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Reverse downward spiral in Oregon education

Teachers throughout Oregon are scrambling in this first month of the school year to find space in their classrooms — and in their heads — for 30-plus students per class. Perhaps the pressure that’s building within public schools will finally prompt Oregon legislators to make hard choices to free up more dollars for K-12 education.

That outcome is far from certain, but anyone who takes time to observe what’s happening in their local schools should come away motivated to do something to relieve the load. What legislators can do is respond positively to Gov. John Kitzhaber’s call for a Sept. 30 special session to approve further PERS reforms and modest revenue measures.

In its regular session, the 2013 Legislature enacted changes to the Oregon Public Employees Retirement System that will reduce costs, but it did not go far enough. As a result, school districts in the Portland area, including the West Linn-Wilsonville School District, continue to feel a financial squeeze that’s due in large part to unsustainable PERS-related increases. If legislators regroup in a special session, they should approve more robust PERS reforms — along with targeted tax increases — to relieve class sizes this very school year.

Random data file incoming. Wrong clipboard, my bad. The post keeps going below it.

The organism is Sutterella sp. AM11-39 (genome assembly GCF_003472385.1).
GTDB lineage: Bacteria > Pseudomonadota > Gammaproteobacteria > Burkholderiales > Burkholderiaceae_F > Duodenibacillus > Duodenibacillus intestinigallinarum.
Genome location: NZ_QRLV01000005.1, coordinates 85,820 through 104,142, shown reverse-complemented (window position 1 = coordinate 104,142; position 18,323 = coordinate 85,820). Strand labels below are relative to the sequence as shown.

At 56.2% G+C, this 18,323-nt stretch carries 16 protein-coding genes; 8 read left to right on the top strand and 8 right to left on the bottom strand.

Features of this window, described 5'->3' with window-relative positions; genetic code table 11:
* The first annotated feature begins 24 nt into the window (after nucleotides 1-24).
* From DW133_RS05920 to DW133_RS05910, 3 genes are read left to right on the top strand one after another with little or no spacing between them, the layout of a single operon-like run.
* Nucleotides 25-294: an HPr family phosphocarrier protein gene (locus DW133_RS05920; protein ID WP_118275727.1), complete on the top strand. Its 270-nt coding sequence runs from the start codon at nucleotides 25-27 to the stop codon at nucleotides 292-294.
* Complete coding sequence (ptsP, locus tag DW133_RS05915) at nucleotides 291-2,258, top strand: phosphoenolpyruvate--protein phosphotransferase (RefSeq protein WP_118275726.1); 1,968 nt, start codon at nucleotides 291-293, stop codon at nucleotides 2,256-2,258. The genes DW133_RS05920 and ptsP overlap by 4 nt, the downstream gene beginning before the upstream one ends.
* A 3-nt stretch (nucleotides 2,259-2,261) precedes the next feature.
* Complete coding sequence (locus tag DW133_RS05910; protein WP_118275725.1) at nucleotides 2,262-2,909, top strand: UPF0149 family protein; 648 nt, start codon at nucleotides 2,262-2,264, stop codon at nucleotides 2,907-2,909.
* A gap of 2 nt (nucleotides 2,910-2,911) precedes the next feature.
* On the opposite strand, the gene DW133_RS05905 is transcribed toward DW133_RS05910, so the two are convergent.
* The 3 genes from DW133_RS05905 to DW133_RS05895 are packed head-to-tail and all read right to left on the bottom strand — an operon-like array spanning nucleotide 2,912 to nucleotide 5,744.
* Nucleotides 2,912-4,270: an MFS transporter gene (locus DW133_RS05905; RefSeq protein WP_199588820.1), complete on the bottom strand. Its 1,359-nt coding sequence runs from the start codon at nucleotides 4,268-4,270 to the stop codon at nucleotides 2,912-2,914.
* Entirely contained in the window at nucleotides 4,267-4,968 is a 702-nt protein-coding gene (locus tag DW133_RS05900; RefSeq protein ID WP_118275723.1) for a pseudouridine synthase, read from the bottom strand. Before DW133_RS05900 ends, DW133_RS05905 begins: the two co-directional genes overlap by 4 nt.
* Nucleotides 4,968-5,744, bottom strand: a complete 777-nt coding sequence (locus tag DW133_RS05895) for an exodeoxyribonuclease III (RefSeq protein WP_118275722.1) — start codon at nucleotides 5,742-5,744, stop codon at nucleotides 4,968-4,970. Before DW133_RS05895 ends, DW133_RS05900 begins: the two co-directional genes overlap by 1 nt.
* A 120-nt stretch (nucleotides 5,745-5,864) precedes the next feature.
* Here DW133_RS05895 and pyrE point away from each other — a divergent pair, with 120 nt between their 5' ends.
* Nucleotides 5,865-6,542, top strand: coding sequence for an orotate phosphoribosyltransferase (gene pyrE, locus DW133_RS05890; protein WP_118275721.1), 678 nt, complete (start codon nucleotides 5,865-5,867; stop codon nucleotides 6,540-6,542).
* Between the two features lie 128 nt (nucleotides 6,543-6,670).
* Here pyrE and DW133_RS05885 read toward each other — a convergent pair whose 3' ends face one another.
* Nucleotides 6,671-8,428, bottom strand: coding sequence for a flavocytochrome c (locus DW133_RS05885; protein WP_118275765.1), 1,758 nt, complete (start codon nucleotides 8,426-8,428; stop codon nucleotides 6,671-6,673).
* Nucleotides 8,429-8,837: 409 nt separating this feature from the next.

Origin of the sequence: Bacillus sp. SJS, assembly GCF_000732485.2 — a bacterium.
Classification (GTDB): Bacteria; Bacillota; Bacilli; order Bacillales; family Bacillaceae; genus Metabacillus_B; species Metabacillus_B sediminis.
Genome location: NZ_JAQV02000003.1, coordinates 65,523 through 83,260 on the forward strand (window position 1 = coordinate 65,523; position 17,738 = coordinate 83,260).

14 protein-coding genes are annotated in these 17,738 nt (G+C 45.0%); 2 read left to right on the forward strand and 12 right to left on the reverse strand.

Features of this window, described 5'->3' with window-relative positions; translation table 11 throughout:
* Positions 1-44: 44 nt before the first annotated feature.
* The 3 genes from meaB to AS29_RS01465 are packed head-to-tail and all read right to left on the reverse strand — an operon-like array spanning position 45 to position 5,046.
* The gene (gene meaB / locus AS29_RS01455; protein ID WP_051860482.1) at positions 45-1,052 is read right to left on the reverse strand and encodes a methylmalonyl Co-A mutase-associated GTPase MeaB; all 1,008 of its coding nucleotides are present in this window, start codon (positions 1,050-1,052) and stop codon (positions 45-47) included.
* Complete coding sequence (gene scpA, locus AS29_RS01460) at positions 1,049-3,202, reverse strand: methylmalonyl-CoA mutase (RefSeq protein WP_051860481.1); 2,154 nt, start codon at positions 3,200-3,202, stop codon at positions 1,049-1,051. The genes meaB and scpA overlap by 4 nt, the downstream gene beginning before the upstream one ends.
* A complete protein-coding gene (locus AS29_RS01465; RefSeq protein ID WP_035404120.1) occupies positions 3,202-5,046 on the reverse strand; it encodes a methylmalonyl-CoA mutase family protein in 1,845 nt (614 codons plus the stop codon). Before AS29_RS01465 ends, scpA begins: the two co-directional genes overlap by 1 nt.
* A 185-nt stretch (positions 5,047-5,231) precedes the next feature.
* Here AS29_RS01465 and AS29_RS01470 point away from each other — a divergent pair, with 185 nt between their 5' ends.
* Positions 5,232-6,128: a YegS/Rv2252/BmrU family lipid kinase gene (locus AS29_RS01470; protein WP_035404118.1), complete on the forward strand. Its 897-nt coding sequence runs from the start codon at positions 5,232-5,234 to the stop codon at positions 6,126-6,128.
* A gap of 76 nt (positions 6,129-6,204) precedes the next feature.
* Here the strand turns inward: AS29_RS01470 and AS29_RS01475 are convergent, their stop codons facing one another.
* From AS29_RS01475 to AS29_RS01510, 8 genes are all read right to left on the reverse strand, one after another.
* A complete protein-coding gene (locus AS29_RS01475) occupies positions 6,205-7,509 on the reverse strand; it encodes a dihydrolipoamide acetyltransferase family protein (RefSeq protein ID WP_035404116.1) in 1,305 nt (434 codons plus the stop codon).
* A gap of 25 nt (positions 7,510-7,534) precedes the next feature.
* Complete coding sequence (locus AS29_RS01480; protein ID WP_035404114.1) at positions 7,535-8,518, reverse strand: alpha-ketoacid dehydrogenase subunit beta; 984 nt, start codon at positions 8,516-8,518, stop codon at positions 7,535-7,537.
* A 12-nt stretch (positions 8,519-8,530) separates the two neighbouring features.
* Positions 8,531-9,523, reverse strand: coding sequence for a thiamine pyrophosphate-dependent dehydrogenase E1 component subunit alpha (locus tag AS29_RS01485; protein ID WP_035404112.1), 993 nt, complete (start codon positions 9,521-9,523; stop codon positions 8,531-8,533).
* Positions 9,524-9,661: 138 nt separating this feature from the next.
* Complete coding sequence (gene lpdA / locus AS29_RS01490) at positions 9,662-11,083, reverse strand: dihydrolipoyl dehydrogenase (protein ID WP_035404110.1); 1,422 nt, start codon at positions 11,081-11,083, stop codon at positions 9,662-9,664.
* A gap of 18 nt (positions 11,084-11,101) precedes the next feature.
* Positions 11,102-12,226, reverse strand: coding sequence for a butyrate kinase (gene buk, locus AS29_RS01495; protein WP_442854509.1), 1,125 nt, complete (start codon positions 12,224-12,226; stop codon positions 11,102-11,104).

The measures being discussed could produce hundreds of millions of dollars for K-12 education, community colleges and a few other state programs, with most of that money coming from PERS savings. Normally, the Democrats who control both legislative chambers would be eager to add substantial funding to the school budget, but they also are hypersensitive to public employees’ natural desire to protect their pensions.

What everyone must understand, however, is that further delays in PERS reforms will mean fewer teachers, larger class sizes, more furlough days and continued financial problems for schools. The outlines of a deal include a more rigid cap on cost of living increases for PERS recipients and changes to the money match formula for inactive PERS members. On the other side of the ledger, various tax ideas have been discussed, including a 10-cent hike in the tobacco tax and phasing out some personal exemptions for higher-income earners.

Republicans are instinctively resistant to tax increases, but some party leaders have signaled they might be willing to act if the “grand bargain” in the making also includes substantial PERS savings and tax breaks that will help small businesses.

Last week, Kitzhaber brought together leaders from both parties to try to reach general agreement on a compromise that put the needs of Oregon first. Slowing the growth of PERS will be a gift to Oregon schools that will keep giving for decades. Yes, there will be court challenges, but that’s not a reason to neglect the inevitable need to alter PERS for the long term.

When you consider Oregon’s ballooning class sizes — already among the largest in the nation — the only rational response is to take immediate action to help children in school today. That requires movement from both Democrats and Republicans, and a recognition that they have a rare opportunity to reverse a downward spiral in Oregon education.



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